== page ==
Study reveals early clinical and epidemiological features of monkeypox epidemic

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A study conducted by researchers from York University has found the ongoing monkeypox epidemic differs significantly from previous outbreaks in terms of the age and sex/gender of those infected, as well as risk factors and transmission route.

The study contributes to the identification of the main clinical and epidemiological features of the emerging monkeypox outbreak, which is quickly spreading worldwide and is now reported in more than 30 countries.

“We carried out a preliminary report, collecting and synthesizing early data concerning epidemiological trends and clinical features of the ongoing outbreak and we compared them with those of previous outbreaks,” says Dr. Nicola Bragazzi, a physician and postdoctoral Fellow at York’s Faculty of Science and the study’s corresponding author. “Data were pooled from six clusters in Italy, Australia, the Czech Republic, Portugal and the United Kingdom, totalling 124 cases. For 35 of the cases, it was possible to retrieve detailed information.”

The research found more than half of individuals who contract monkeypox are in their 30s, most infections occur in males, and differences from previous outbreaks in risk factors and transmission route, with sexual transmission being highly likely.

The clinical presentation is also atypical and is characterized by anogenital lesions and rashes which usually spare the face and extremities. The most prevalent sign/symptom reported was fever (in 54.29 per cent of cases), followed by swollen groin lymph nodes (45.71 per cent) and skin rash (40 per cent). Physical weakness, fatigue, and headache were described in 22.86 per cent and 25.71 per cent of the cases, respectively. Muscle aches and pain was present in 17.14 per cent of the cases. Both genital and anal lesions (ulcers and vesicles) were reported in 31.43 per cent of cases. Finally, swollen cervical lymph nodes were described in 11.43 per cent of the sample. The least commonly reported symptoms were diarrhea and swollen armpit lymph nodes (each 5.71 per cent of cases).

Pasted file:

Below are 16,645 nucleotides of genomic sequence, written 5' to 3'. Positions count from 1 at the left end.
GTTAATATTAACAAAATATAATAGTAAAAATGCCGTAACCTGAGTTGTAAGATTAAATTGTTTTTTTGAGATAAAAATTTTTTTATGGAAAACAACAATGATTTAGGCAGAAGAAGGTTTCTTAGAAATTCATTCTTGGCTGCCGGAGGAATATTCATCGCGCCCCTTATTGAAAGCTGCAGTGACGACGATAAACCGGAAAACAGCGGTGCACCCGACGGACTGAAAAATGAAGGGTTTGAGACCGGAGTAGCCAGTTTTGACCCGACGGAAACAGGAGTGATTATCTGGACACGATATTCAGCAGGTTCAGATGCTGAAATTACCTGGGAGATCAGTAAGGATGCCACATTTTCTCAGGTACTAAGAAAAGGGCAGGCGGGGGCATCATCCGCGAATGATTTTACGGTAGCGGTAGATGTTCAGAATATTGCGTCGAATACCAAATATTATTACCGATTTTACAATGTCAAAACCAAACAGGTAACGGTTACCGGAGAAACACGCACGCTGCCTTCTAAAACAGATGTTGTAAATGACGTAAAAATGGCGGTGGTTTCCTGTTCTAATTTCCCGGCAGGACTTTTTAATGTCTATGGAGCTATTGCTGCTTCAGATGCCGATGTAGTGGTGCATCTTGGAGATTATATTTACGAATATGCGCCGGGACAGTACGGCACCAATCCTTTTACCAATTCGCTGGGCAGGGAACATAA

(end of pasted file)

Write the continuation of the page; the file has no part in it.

Some preliminary risk factors have been identified – being a young male, having sex with other men, engaging in risky behaviours and activities (including condomless sex), HIV positivity (also 54.29 per cent of the sample analyzed) and a previous history of sexually transmitted infections (STIs), including syphilis. On the other hand, being fully virally suppressed and undetectable may protect against a more severe infectious course.

“This research enables us to answer some research questions, but some features warrant further investigations. For example, we need to better ascertain whether the infection can be sexually transmitted. Furthermore, we know very little about the impact of HIV serostatus on the risk of contracting monkeypox. As such, further research in the field is urgently needed. However, these early data can guide policies aimed at controlling and mitigating against the outbreak,” says study co-lead Assistant Professor Jude Kong of York’s Department of Mathematics and Statistics, Faculty of Science, and director of the Africa-Canada Artificial Intelligence and Data Innovation Consortium.

The current cluster of cases began in May, mostly affecting men having sex with men, with no travel history to central and western Africa, where the infection has been endemic in 11 countries since the ’70s.

“Men having sex with men are disproportionately affected by sexually transmitted infections. Engaging members of the 2SLGBTQIAP+ community is of paramount importance in properly addressing the challenges of the epidemic and of STIs, in general. Avoiding stigmatizing language and adopting two-way communication is essential. Furthermore, if we want to reduce health-related disparities and inequities among the 2SLGBTQIAP+ community, we need to do more research in the field and we have to stop looking at HIV and other STIs separately, and study them as highly intersecting,” says Bragazzi. 

Distinguished Research Professor Jianhong Wu of York’s Faculty of Science, and director of the Laboratory for Industrial and Applied Mathematics, also contributed to the research with his expertise.

The paper, Epidemiological trends and clinical features of the ongoing monkeypox epidemic: a preliminary pooled data analysis and literature review, was published June 13 in the Journal of Medical Virology.